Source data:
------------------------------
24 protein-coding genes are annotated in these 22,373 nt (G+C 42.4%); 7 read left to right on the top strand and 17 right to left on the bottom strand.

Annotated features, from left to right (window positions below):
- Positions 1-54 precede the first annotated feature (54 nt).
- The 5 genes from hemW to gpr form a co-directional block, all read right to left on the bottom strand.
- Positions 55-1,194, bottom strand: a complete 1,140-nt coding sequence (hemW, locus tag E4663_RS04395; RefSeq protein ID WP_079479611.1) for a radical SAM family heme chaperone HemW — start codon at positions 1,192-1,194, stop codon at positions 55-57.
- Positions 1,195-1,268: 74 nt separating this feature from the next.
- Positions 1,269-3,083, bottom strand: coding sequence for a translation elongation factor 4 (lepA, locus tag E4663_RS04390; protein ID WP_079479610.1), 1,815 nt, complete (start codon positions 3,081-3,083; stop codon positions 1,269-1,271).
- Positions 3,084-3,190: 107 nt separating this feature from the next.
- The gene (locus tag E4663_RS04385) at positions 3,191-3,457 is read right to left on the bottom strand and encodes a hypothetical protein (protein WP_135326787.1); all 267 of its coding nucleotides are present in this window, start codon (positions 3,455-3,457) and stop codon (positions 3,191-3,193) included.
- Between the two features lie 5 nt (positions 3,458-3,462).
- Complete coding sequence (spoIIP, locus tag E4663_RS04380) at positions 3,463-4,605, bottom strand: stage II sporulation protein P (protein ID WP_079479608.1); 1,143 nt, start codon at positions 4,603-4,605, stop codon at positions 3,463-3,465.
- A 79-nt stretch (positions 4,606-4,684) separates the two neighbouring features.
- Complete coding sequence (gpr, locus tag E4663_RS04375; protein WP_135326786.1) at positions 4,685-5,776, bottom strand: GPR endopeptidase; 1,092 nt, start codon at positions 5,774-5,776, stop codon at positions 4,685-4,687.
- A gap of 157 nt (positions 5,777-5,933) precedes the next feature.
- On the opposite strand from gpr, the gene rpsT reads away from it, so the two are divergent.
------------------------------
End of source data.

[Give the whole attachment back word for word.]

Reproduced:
24 protein-coding genes are annotated in these 22,373 nt (G+C 42.4%); 7 read left to right on the top strand and 17 right to left on the bottom strand.

Annotated features, from left to right (window positions below):
- Positions 1-54 precede the first annotated feature (54 nt).
- The 5 genes from hemW to gpr form a co-directional block, all read right to left on the bottom strand.
- Positions 55-1,194, bottom strand: a complete 1,140-nt coding sequence (hemW, locus tag E4663_RS04395; RefSeq protein ID WP_079479611.1) for a radical SAM family heme chaperone HemW — start codon at positions 1,192-1,194, stop codon at positions 55-57.
- Positions 1,195-1,268: 74 nt separating this feature from the next.
- Positions 1,269-3,083, bottom strand: coding sequence for a translation elongation factor 4 (lepA, locus tag E4663_RS04390; protein ID WP_079479610.1), 1,815 nt, complete (start codon positions 3,081-3,083; stop codon positions 1,269-1,271).
- Positions 3,084-3,190: 107 nt separating this feature from the next.
- The gene (locus tag E4663_RS04385) at positions 3,191-3,457 is read right to left on the bottom strand and encodes a hypothetical protein (protein WP_135326787.1); all 267 of its coding nucleotides are present in this window, start codon (positions 3,455-3,457) and stop codon (positions 3,191-3,193) included.
- Between the two features lie 5 nt (positions 3,458-3,462).
- Complete coding sequence (spoIIP, locus tag E4663_RS04380) at positions 3,463-4,605, bottom strand: stage II sporulation protein P (protein ID WP_079479608.1); 1,143 nt, start codon at positions 4,603-4,605, stop codon at positions 3,463-3,465.
- A 79-nt stretch (positions 4,606-4,684) separates the two neighbouring features.
- Complete coding sequence (gpr, locus tag E4663_RS04375; protein WP_135326786.1) at positions 4,685-5,776, bottom strand: GPR endopeptidase; 1,092 nt, start codon at positions 5,774-5,776, stop codon at positions 4,685-4,687.
- A gap of 157 nt (positions 5,777-5,933) precedes the next feature.
- On the opposite strand from gpr, the gene rpsT reads away from it, so the two are divergent.